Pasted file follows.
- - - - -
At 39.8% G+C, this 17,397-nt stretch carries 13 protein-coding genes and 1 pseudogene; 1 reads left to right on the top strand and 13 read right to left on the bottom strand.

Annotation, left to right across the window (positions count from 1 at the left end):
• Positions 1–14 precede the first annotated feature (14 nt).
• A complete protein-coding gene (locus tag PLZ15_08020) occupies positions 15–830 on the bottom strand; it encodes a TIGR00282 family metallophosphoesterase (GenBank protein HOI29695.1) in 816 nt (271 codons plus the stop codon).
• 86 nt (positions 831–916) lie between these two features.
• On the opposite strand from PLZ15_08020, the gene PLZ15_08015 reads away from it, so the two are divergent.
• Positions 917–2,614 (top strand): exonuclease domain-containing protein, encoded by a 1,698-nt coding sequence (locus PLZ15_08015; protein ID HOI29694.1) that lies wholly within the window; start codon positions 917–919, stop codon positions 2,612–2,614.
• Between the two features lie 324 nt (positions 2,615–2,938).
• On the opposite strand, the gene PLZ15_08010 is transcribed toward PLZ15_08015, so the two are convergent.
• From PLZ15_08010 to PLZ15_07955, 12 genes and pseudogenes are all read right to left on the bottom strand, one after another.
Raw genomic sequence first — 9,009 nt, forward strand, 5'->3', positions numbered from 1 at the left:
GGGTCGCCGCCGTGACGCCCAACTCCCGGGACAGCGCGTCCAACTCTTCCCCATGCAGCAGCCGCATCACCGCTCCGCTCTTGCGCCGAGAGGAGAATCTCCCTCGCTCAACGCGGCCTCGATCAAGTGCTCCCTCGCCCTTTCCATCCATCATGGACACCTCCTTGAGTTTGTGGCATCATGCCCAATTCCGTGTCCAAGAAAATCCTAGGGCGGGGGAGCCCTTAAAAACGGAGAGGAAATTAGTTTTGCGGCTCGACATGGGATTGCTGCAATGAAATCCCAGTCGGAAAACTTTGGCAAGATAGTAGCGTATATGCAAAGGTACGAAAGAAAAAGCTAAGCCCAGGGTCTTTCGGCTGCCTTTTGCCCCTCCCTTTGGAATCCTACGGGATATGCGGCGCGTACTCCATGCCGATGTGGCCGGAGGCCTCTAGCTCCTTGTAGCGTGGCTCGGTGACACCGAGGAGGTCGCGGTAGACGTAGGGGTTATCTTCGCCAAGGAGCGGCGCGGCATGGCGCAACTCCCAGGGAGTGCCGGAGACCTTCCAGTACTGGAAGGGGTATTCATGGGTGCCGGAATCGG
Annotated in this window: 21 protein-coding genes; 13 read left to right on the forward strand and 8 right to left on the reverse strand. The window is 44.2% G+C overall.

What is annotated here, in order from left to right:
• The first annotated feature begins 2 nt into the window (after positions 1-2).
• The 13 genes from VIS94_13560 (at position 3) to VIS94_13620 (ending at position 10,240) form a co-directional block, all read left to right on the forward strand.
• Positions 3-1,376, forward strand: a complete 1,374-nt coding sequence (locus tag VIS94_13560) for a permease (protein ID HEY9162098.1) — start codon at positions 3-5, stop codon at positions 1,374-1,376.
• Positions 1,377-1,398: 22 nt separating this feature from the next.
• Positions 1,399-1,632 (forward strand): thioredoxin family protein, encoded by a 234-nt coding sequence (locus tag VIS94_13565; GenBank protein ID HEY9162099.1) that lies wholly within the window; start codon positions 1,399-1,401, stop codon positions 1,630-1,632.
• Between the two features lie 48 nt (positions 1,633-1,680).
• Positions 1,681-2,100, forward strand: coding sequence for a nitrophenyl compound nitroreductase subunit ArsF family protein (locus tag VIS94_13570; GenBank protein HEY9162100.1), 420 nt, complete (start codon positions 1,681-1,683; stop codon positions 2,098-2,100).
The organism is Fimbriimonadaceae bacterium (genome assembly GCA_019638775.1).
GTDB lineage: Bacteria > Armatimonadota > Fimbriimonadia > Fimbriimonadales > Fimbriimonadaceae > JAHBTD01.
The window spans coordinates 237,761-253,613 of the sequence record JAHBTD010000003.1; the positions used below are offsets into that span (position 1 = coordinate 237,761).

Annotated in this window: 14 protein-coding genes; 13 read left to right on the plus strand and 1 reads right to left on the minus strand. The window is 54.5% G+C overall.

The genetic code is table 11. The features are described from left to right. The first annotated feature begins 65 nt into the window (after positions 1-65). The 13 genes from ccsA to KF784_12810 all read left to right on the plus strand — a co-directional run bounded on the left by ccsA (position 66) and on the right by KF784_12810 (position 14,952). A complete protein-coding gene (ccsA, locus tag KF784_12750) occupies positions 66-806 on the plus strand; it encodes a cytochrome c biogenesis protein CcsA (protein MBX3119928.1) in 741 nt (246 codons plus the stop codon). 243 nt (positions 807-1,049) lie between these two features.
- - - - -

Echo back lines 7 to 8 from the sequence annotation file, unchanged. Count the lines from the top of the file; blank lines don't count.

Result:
• Positions 917–2,614 (top strand): exonuclease domain-containing protein, encoded by a 1,698-nt coding sequence (locus PLZ15_08015; protein ID HOI29694.1) that lies wholly within the window; start codon positions 917–919, stop codon positions 2,612–2,614.
• Between the two features lie 324 nt (positions 2,615–2,938).